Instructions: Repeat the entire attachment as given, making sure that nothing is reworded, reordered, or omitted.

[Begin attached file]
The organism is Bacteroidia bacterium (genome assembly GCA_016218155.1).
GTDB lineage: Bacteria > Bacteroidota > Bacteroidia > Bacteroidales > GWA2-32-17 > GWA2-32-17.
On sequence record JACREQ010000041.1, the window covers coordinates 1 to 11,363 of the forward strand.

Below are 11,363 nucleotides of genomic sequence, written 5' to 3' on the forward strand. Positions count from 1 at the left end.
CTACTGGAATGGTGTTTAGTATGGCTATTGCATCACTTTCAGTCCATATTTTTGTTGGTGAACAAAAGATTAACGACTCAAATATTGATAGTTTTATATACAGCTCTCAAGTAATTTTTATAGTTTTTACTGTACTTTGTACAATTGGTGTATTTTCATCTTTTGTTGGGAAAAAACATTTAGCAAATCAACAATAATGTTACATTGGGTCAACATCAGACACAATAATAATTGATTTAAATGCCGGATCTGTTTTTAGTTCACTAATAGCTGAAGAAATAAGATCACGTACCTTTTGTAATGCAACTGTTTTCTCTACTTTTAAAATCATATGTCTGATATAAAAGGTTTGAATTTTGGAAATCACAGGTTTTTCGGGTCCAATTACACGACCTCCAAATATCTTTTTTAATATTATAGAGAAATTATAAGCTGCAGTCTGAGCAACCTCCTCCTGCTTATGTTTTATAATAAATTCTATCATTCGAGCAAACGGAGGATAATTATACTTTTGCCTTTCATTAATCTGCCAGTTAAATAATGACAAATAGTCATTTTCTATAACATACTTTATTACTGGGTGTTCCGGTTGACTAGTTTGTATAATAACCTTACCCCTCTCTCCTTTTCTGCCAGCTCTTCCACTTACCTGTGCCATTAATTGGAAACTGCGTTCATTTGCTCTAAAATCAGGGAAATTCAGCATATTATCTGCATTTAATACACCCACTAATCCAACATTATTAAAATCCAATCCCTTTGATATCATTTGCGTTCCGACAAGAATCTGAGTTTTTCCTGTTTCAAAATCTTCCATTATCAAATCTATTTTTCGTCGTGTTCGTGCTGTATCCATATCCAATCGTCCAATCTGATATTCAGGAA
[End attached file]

The organism is Bacteroidia bacterium (genome assembly GCA_016218155.1).
GTDB lineage: Bacteria > Bacteroidota > Bacteroidia > Bacteroidales > GWA2-32-17 > GWA2-32-17.
On sequence record JACREQ010000041.1, the window covers coordinates 1 to 11,363 of the forward strand.

Below are 11,363 nucleotides of genomic sequence, written 5' to 3' on the forward strand. Positions count from 1 at the left end.
CTACTGGAATGGTGTTTAGTATGGCTATTGCATCACTTTCAGTCCATATTTTTGTTGGTGAACAAAAGATTAACGACTCAAATATTGATAGTTTTATATACAGCTCTCAAGTAATTTTTATAGTTTTTACTGTACTTTGTACAATTGGTGTATTTTCATCTTTTGTTGGGAAAAAACATTTAGCAAATCAACAATAATGTTACATTGGGTCAACATCAGACACAATAATAATTGATTTAAATGCCGGATCTGTTTTTAGTTCACTAATAGCTGAAGAAATAAGATCACGTACCTTTTGTAATGCAACTGTTTTCTCTACTTTTAAAATCATATGTCTGATATAAAAGGTTTGAATTTTGGAAATCACAGGTTTTTCGGGTCCAATTACACGACCTCCAAATATCTTTTTTAATATTATAGAGAAATTATAAGCTGCAGTCTGAGCAACCTCCTCCTGCTTATGTTTTATAATAAATTCTATCATTCGAGCAAACGGAGGATAATTATACTTTTGCCTTTCATTAATCTGCCAGTTAAATAATGACAAATAGTCATTTTCTATAACATACTTTATTACTGGGTGTTCCGGTTGACTAGTTTGTATAATAACCTTACCCCTCTCTCCTTTTCTGCCAGCTCTTCCACTTACCTGTGCCATTAATTGGAAACTGCGTTCATTTGCTCTAAAATCAGGGAAATTCAGCATATTATCTGCATTTAATACACCCACTAATCCAACATTATTAAAATCCAATCCCTTTGATATCATTTGCGTTCCGACAAGAATCTGAGTTTTTCCTGTTTCAAAATCTTCCATTATCAAATCTATTTTTCGTCGTGTTCGTGCTGTATCCATATCCAATCGTCCAATCTGATATTCAGGAA